eLatin eGreek eLearn

More wired than a Roman Internet café

Students and teachers of Latin, ancient Greek, and Classical literature can exchange ideas on the role of technology in the Classics classroom here. Share your stories and ideas, Titus-like triumphs, or Trojan-like defeats with colleagues world-wide.

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What Was the Venus de Milo Doing With Her Arms?

What Was the Venus de MiloDoing With Her Arms?3-D printing allows us to test a provocative theory that she was busy spinning thread.By Virginia Postrel3-D print of Venus…Continue

Started by Connor Hart May 4.

The Emotion of Hope in Ancient Literature, History and Art

Source: https://www.archaeological.org/events/19089The Emotion of Hope in Ancient Literature, History and ArtFriday, December 11, 2015 to Sunday, December 13, 2015Location:Rethymno GreeceCFP…Continue

Started by Connor Hart Apr 7.

Trajan's Column

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Started by Connor Hart Apr 6.

British Museum defines Greek naked ideal

British Museum defines Greek naked idealBy Vincent DowdArts correspondent, BBC World Service31 March 2015 From the sectionEntertainment & ArtsThe Greeks were totally "at ease" with the…Continue

Started by Connor Hart Mar 31.

Blog Posts

SCHOLA has moved

Schola at NING has been closed and I have moved to the Social-Go network, which is based in the UK.

The new website address for Schola is …

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Posted by Molendinarius on August 3, 2014 at 6:39pm

Plotino

Posted by Francesco Cerato on June 2, 2014 at 10:29am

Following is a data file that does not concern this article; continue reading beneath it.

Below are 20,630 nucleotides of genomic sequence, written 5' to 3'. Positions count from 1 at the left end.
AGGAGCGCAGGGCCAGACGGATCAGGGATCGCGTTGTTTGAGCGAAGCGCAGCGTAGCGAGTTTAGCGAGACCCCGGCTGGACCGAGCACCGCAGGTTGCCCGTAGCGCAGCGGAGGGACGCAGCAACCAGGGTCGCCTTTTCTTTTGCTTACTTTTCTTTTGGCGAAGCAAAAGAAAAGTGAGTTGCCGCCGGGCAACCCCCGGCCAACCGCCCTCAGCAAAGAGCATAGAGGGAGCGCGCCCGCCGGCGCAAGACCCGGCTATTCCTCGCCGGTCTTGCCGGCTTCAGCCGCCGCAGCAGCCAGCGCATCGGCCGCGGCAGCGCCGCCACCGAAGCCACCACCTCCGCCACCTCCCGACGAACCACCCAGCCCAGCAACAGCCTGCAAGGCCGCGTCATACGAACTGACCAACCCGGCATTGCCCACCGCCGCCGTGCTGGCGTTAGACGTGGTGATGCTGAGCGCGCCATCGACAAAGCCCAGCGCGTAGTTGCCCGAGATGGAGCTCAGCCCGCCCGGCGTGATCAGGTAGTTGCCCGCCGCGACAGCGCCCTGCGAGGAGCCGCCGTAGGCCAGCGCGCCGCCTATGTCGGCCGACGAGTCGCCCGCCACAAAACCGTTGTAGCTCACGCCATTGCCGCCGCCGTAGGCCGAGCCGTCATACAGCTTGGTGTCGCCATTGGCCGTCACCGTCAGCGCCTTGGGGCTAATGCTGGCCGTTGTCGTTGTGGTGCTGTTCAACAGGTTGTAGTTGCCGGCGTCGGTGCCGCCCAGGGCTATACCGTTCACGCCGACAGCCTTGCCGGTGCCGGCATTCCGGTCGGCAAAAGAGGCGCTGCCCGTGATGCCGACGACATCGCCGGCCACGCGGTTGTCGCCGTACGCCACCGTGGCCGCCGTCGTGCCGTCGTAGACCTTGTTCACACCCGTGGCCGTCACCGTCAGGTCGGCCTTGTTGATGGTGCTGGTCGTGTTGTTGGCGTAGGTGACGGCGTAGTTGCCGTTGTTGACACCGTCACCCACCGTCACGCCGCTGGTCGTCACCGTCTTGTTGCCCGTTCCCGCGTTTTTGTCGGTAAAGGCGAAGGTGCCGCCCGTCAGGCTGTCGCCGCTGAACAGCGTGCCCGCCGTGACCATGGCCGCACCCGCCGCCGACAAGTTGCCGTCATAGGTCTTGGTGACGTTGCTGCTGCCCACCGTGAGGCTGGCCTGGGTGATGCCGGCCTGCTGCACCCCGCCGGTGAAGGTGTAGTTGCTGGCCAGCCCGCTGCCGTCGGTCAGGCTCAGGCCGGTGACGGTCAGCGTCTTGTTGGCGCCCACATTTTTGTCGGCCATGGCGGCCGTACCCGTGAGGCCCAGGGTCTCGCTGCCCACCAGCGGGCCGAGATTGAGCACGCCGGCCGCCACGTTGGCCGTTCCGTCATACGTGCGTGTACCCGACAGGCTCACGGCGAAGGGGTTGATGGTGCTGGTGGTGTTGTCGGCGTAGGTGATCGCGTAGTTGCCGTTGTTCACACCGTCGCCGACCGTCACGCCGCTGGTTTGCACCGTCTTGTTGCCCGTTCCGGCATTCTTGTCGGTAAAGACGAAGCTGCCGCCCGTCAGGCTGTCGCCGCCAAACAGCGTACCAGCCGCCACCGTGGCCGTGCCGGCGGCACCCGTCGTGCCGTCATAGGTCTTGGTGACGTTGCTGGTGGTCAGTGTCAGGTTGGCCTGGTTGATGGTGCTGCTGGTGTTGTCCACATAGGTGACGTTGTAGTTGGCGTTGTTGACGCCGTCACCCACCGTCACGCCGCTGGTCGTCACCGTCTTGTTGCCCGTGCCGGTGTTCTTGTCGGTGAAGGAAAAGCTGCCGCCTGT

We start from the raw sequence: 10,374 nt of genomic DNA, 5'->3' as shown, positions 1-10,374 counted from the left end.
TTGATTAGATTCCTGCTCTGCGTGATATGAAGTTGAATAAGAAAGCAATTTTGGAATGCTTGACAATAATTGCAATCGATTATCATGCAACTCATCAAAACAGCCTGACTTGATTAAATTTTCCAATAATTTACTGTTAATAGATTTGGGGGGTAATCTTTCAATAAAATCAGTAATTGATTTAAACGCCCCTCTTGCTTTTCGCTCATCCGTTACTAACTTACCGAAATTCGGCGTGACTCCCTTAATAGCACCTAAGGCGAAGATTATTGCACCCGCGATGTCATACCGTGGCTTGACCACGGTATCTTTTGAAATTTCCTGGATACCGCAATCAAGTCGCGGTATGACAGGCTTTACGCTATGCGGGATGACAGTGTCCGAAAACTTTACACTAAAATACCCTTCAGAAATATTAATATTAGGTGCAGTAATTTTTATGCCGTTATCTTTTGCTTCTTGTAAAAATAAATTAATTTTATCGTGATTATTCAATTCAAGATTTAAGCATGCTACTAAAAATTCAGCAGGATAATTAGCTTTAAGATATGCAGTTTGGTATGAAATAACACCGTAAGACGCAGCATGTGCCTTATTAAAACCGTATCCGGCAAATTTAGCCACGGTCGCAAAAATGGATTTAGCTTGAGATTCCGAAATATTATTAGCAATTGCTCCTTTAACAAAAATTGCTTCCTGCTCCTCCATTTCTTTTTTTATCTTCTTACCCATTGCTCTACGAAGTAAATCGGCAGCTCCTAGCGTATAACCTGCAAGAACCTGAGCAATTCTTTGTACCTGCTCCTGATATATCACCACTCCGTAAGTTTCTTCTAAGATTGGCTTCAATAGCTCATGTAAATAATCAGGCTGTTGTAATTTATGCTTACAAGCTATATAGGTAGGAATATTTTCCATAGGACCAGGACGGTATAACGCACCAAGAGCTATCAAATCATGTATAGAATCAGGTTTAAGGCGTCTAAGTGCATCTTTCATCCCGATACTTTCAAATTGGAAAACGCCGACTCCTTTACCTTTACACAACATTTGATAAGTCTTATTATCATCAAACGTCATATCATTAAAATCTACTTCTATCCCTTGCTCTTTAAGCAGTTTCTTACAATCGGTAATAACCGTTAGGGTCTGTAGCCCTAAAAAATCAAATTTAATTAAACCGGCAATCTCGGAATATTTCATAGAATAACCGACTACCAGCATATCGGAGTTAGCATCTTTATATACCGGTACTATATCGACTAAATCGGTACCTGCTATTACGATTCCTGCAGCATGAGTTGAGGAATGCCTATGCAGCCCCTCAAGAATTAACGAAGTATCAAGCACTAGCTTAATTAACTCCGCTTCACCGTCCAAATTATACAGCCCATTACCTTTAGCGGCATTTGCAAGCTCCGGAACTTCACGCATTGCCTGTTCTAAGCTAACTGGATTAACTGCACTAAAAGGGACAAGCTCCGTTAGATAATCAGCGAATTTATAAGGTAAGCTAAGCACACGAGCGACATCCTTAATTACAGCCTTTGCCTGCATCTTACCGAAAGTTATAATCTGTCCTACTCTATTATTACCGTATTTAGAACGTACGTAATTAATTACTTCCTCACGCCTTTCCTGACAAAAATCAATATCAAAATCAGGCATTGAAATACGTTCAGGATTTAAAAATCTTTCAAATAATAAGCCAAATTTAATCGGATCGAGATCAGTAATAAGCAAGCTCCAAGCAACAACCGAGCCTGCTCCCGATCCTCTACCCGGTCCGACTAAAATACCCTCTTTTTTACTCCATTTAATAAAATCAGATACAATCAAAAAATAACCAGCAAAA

Childrens books in latin

This is a shameless plug for books I translated into Latin. They are all on Worldlibrary in PDF format. If you want a physical book, they are available from Amazon (except Somnium). 

Fabula de Beniamine Lago          Beatrix…

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Posted by William Hanes on August 9, 2013 at 12:03pm

LATINA LINGUA REVIVISCIT - some important articles in english

http://cle.altervista.org

         On the site of "Centrum Latinitatis Europae" of Genoa, at the page "Per i professori" (For…

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Posted by Andrea Del Ponte on July 31, 2013 at 4:18pm

трансфер в Париже

Париж – это столица мечтаний и романтики, столица восторга и колдовства, а также одна из самых дивных европейских столиц. Тут вершилась летопись, и закладываются основы предстоящего. Всякий, кто хоть раз в жизни решился на отдых в Париже, сроду не… Continue

Posted by Isiah Yazzie on March 6, 2013 at 9:58pm

Przecieki maturalne 2013

Przedstawiana witryna zawiera najnowsze przecieki maturalne z tegorocznej matury. Wcześniejsza znajomość testów maturalnych to murowany sukces na egzaminie. Zaprezentowane rozwiązanie sprawy poprawnego… Continue

Posted by Antoine Sands on February 25, 2013 at 9:27am

Centrum Latinitatis Europae now in English!

 

        Hi all, I announce that now it is possible to read in English too (and French, German, Irish, Spanish) the site of classical studies of "Centrum Latinitatis Europae"…

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Posted by Andrea Del Ponte on December 18, 2012 at 9:30am

SKYPE group

Hi,

There is a user compiled list of people interested in speaking Latin via Skype over at Schola.

Feel free to take a look, or add your name to the list.…

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Posted by Molendinarius on August 31, 2012 at 8:00am

Rogue Classicism

Your Near-Daily Dose of Greek

Παραγγελία ΚΛΙΚ ΣΤΑ ΕΛΛΗΝΙΚΑ για κατοίκους εξωτερικού

Για τις επόμενες παραγγελίες σας είμαστε στην ευχάριστη θέση να σας ανακοινώσουμε ότι το ΚΕΓ έχει κάνει συμφωνία με το όμιλο SNBC (https://bibliagora.co.uk) και οι κάτοικοι εξωτερικού μπορούν πλέον να παραγγέλνουν τα βιβλία ΚΛΙΚ ΣΤΑ ΕΛΛΗΝΙΚΑ στην ιστοσελίδα https://klikstaellinika.com/